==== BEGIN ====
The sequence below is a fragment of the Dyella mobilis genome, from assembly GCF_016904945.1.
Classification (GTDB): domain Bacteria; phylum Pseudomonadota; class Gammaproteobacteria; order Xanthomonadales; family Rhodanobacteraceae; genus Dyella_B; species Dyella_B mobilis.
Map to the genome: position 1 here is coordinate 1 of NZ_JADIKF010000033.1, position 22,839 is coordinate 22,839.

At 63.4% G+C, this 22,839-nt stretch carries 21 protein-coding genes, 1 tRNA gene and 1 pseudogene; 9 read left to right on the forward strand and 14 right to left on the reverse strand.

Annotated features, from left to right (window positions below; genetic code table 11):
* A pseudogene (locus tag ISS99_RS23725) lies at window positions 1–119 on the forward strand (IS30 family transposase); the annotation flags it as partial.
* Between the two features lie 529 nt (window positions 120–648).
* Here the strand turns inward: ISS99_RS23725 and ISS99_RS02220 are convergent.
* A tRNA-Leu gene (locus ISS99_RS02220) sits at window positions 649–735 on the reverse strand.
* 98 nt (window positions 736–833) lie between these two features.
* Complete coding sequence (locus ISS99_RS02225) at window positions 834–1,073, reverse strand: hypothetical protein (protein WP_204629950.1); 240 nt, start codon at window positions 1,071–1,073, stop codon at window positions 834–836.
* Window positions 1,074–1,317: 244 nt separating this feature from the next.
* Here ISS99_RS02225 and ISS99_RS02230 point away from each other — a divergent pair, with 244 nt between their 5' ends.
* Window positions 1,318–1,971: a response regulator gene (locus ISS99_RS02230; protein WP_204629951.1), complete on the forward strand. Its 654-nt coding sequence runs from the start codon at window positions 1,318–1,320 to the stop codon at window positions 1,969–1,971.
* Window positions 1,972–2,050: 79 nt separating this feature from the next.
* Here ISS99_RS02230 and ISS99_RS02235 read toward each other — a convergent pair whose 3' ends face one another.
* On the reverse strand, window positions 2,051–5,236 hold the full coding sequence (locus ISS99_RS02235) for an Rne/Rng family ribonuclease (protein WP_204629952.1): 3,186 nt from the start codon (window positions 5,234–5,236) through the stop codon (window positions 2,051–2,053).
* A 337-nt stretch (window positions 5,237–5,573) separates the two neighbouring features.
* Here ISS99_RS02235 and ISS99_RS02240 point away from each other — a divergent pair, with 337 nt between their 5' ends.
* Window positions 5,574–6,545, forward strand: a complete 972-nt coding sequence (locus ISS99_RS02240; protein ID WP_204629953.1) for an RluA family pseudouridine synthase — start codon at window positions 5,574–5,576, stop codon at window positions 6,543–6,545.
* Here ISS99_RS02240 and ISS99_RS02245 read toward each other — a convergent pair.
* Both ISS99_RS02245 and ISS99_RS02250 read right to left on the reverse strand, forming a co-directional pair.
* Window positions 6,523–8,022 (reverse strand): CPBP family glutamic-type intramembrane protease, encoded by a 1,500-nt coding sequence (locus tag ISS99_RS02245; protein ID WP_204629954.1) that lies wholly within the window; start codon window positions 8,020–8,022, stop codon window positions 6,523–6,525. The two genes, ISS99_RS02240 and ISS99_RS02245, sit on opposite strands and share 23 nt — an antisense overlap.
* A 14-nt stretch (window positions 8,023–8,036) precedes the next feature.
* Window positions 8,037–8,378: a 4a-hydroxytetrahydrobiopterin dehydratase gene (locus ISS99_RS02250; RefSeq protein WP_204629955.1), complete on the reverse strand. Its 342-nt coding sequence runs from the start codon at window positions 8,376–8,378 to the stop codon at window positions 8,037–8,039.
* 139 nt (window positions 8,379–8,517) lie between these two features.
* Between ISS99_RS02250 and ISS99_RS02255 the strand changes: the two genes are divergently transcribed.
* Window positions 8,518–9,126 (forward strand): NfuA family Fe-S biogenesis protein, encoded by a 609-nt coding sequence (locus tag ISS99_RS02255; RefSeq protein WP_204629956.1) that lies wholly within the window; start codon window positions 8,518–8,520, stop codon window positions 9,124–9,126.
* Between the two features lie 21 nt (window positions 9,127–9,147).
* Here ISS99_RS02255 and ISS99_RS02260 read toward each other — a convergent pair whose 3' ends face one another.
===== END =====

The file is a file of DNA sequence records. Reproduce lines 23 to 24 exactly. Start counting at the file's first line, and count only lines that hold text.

* Window positions 6,523–8,022 (reverse strand): CPBP family glutamic-type intramembrane protease, encoded by a 1,500-nt coding sequence (locus tag ISS99_RS02245; protein ID WP_204629954.1) that lies wholly within the window; start codon window positions 8,020–8,022, stop codon window positions 6,523–6,525. The two genes, ISS99_RS02240 and ISS99_RS02245, sit on opposite strands and share 23 nt — an antisense overlap.
* A 14-nt stretch (window positions 8,023–8,036) precedes the next feature.